Darrell Hilliker, who has been blind since birth due to glaucoma, had all of the necessary skills for the position he was applying for.
It was 2012, and a recruiter from human resources reached out about a job opening. The two exchanged emails and scheduled a Skype interview—which meant Hilliker would be disclosing his disability during the interview, something he often waited to tactfully reveal, on his terms.
A few minutes into the call, the recruiter asked Hilliker to remove his sunglasses, and when he did, the only response was a cringe-inducing, “Oh, wow.” The recruiter’s tone and demeanor completely changed and became standoff-ish for the remainder of the interaction, Hilliker recalls.
Despite the negative reaction, Hilliker secured the job, likely because of his skills, intelligence, and personality—which was evident after mere minutes of conversation. However, his time with the company didn’t last long.
“Things didn’t necessarily get better,” Hilliker tells InclusionHub.
At that time, scoring the job was a victory all in itself, a rare feat for people with disabilities, who historically suffer from high unemployment, driven largely by false perceptions about their capabilities and insufficient corporate investments to diversify workforces. The environment worsened in 2020 amid the novel coronavirus pandemic as employment among people with disabilities dropped to 17.9 percent, compared to 61.8 percent of their non-disabled counterparts, according to the U.S. Department of Labor’s Bureau of Labor Statistics.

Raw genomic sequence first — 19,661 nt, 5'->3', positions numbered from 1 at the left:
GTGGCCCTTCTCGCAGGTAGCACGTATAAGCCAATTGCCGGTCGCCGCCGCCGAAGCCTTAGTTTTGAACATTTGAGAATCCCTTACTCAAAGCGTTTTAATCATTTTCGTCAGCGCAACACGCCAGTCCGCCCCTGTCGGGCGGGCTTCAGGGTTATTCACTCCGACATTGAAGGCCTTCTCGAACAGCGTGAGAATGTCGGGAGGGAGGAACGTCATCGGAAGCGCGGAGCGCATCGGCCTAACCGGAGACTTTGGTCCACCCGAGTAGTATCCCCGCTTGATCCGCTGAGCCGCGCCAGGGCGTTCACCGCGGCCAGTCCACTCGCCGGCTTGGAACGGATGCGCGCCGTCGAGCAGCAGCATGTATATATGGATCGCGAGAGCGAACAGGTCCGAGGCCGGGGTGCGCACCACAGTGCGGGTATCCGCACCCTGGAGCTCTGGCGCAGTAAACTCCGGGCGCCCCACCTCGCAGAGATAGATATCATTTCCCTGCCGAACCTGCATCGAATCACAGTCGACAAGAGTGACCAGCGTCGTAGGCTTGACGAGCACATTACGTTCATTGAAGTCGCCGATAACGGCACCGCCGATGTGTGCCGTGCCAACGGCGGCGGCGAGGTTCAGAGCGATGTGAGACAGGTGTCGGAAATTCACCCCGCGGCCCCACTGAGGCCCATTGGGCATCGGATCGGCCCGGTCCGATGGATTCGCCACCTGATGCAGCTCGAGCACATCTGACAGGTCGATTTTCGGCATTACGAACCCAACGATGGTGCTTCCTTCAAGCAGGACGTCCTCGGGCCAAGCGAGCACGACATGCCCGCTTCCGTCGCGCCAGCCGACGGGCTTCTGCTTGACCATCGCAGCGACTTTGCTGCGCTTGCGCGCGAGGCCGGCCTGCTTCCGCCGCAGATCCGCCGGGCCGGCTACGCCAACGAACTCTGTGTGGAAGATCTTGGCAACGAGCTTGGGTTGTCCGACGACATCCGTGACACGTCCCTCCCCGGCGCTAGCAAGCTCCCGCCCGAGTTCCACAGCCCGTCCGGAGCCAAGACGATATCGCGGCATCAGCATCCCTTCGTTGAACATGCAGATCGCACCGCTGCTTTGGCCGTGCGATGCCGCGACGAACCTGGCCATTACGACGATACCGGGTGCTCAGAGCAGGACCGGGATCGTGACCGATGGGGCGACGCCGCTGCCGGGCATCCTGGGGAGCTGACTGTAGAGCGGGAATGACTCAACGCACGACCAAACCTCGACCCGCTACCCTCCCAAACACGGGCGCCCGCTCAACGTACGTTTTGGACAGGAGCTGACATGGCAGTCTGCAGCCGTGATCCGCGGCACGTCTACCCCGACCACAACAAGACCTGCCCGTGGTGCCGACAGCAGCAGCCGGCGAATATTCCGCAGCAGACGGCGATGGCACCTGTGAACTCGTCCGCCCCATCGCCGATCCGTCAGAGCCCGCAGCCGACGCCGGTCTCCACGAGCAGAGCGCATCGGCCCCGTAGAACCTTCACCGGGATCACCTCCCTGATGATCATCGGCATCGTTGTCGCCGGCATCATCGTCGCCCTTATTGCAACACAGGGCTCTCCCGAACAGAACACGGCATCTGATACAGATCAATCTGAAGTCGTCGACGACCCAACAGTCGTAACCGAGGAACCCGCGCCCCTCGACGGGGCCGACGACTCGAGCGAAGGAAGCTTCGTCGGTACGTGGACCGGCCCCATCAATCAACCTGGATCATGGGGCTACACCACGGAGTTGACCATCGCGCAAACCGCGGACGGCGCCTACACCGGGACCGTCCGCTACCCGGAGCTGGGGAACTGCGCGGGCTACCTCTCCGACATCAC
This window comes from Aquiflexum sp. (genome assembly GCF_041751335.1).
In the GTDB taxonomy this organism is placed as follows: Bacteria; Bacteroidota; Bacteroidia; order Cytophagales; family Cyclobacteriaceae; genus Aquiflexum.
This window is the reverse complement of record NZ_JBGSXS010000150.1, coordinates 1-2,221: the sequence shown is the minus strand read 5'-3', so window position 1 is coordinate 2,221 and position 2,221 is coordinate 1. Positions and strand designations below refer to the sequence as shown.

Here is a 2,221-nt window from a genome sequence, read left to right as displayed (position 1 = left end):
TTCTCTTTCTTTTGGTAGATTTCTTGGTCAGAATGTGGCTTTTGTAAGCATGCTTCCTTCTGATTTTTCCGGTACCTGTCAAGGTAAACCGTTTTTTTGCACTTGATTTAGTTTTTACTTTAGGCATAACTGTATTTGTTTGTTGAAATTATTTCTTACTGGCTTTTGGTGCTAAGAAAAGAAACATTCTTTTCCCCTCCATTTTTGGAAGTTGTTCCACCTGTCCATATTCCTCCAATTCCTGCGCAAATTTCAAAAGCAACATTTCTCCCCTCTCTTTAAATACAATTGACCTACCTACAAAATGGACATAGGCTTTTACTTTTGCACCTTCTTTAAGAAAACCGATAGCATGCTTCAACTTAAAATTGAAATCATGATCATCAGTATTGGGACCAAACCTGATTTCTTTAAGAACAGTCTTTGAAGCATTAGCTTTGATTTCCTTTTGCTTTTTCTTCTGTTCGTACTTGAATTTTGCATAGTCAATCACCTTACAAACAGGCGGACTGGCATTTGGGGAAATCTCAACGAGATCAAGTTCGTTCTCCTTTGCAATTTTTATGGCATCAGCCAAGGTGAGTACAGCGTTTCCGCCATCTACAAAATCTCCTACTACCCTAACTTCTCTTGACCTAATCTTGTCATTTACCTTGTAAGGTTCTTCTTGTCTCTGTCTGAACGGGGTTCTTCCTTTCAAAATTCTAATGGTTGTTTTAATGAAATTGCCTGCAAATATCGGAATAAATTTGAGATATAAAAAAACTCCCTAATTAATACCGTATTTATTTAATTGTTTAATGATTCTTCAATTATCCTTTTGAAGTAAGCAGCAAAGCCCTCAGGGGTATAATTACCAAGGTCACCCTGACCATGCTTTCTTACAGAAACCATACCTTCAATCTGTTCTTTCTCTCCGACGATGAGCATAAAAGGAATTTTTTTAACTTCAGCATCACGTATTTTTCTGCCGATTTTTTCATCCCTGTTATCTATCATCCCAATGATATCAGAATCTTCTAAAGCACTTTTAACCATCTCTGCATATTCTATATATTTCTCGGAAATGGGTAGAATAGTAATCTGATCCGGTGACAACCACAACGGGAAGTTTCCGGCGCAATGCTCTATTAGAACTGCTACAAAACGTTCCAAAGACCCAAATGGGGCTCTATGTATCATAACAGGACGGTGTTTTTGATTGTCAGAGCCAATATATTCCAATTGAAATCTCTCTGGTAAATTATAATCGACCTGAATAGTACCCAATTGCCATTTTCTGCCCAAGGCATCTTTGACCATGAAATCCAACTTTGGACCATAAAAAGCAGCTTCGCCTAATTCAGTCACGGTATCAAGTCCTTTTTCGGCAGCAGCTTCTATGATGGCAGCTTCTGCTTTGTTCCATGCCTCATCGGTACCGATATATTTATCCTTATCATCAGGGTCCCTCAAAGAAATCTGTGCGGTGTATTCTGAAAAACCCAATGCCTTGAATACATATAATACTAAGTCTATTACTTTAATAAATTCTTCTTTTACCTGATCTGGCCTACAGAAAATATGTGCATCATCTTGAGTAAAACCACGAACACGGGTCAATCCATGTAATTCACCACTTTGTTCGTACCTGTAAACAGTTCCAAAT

Hilliker’s awkward interaction during the interview wasn’t his only negative experience navigating a labor market that has yet to fully appreciate the contributions people with disabilities bring to the table.
“It's been a mixed bag,” Hilliker says. “I've been to a lot of job interviews, where it's clear that it's not going well. There's a challenge with a lot of factors such as whether and when to disclose your disability, and how to disclose it. You have to be really careful about that. You have to do as much as you can to sort of prove yourself, you know, before you disclose [your disability].
“You want to try not to disclose your disability pre-interview on your job application or on your résumé,” he continues. “Because social attitudes are so poor, I think most HR people, even in the 21st century, would still pre-screen you out.”
Salesforce, Hilliker’s current employer, was the first company where he was able to successfully disclose his disability early in the hiring process. The San Francisco-based customer relationship management (CRM) provider invests heavily in creating a more inclusive workplace and in ensuring its platform and digital products are accessible.
“This is the first company where actually I felt like whether or not I had a disability didn't matter,” Hilliker said. “I was being hired for my skill set and my interest in the company.”
Hilliker is a Salesforce accessibility support engineer who reviews the accessibility of the company’s platform. Clients who have one or more employees with disabilities will report issues with the platform, and Hilliker follows up. He researches the complaint and determines how assistive technology can be used to address the problem or if the aspect of the platform needs to be investigated and fixed in an upcoming product release.